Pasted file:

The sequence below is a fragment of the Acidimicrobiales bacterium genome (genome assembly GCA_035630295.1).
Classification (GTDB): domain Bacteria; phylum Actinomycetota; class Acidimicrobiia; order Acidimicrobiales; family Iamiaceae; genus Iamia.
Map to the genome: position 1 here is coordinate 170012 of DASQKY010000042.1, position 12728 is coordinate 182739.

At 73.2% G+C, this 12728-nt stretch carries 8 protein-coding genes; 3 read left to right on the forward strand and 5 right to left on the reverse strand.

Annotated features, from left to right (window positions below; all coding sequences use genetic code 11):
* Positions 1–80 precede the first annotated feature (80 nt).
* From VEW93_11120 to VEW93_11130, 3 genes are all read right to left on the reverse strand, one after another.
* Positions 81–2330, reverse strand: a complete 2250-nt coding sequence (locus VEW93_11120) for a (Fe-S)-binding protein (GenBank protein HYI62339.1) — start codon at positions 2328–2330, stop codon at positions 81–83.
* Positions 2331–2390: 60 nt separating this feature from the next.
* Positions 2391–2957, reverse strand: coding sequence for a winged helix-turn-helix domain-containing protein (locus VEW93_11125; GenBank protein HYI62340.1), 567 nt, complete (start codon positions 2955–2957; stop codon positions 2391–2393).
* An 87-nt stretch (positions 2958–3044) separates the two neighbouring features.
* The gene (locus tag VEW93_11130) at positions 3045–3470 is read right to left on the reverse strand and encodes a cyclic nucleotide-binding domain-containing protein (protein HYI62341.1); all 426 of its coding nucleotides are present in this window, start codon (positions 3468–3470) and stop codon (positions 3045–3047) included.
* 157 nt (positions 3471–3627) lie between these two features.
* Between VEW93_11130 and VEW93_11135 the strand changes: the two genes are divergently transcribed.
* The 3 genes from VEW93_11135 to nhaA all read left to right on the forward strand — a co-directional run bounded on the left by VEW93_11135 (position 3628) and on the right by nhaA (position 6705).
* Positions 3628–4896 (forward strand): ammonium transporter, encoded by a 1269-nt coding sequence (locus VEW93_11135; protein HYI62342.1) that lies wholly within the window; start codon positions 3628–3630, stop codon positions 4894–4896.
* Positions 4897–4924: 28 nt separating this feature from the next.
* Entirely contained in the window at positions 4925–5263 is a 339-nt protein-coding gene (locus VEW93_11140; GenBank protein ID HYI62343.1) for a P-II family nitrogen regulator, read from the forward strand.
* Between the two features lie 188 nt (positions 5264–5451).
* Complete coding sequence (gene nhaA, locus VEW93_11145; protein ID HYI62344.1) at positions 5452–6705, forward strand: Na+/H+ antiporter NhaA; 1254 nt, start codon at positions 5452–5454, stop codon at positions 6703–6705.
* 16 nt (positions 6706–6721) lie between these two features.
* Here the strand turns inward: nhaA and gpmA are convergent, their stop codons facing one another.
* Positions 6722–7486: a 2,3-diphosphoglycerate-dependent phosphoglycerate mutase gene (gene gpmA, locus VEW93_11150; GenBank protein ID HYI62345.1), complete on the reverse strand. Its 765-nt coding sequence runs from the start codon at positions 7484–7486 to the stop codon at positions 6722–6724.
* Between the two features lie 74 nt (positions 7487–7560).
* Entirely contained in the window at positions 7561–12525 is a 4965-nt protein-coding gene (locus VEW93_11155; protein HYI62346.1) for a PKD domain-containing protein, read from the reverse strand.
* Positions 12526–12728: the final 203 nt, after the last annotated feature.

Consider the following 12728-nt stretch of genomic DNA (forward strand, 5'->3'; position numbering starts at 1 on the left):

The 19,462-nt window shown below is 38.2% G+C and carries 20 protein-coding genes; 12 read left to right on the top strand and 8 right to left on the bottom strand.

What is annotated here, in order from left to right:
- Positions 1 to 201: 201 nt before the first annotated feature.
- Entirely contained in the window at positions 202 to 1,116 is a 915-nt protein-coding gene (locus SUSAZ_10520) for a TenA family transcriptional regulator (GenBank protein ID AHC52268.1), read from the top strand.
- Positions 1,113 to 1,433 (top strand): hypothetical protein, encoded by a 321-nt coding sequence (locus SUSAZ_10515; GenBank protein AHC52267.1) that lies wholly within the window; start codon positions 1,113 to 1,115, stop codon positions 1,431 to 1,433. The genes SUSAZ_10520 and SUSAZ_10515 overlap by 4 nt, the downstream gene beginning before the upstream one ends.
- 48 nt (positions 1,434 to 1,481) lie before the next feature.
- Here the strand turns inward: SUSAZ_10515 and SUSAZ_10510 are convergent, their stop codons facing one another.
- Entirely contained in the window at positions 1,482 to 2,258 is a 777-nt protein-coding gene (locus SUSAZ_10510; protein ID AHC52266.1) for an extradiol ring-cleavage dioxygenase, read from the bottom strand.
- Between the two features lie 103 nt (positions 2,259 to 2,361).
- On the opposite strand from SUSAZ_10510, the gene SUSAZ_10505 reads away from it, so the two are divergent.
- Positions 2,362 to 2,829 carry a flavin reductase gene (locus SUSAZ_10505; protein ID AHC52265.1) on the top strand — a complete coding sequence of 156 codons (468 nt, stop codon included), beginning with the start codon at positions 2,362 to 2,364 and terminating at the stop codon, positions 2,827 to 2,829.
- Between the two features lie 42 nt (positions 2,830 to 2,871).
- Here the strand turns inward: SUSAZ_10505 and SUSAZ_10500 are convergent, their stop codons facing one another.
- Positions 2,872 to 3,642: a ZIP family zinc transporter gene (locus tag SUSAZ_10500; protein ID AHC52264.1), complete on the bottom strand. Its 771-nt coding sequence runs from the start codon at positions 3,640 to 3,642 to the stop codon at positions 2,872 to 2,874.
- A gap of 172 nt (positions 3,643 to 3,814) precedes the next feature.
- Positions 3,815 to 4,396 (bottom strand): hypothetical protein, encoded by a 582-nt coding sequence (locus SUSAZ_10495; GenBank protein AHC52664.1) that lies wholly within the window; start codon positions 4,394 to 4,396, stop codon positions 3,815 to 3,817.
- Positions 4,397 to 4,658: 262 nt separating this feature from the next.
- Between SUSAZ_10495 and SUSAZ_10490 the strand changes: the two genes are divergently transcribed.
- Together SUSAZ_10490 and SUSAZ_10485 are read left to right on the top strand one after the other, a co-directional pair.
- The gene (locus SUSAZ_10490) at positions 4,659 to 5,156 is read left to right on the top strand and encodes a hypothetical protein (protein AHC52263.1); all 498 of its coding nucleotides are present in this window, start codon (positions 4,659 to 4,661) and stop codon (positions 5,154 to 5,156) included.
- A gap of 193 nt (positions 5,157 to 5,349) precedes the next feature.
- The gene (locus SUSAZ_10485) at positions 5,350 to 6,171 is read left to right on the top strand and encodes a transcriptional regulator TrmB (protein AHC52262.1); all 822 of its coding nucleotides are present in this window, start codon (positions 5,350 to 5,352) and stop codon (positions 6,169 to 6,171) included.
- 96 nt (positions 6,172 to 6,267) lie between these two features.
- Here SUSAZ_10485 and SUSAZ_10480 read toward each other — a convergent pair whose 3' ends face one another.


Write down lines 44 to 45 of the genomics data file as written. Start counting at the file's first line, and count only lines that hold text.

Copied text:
- Positions 4,397 to 4,658: 262 nt separating this feature from the next.
- Between SUSAZ_10495 and SUSAZ_10490 the strand changes: the two genes are divergently transcribed.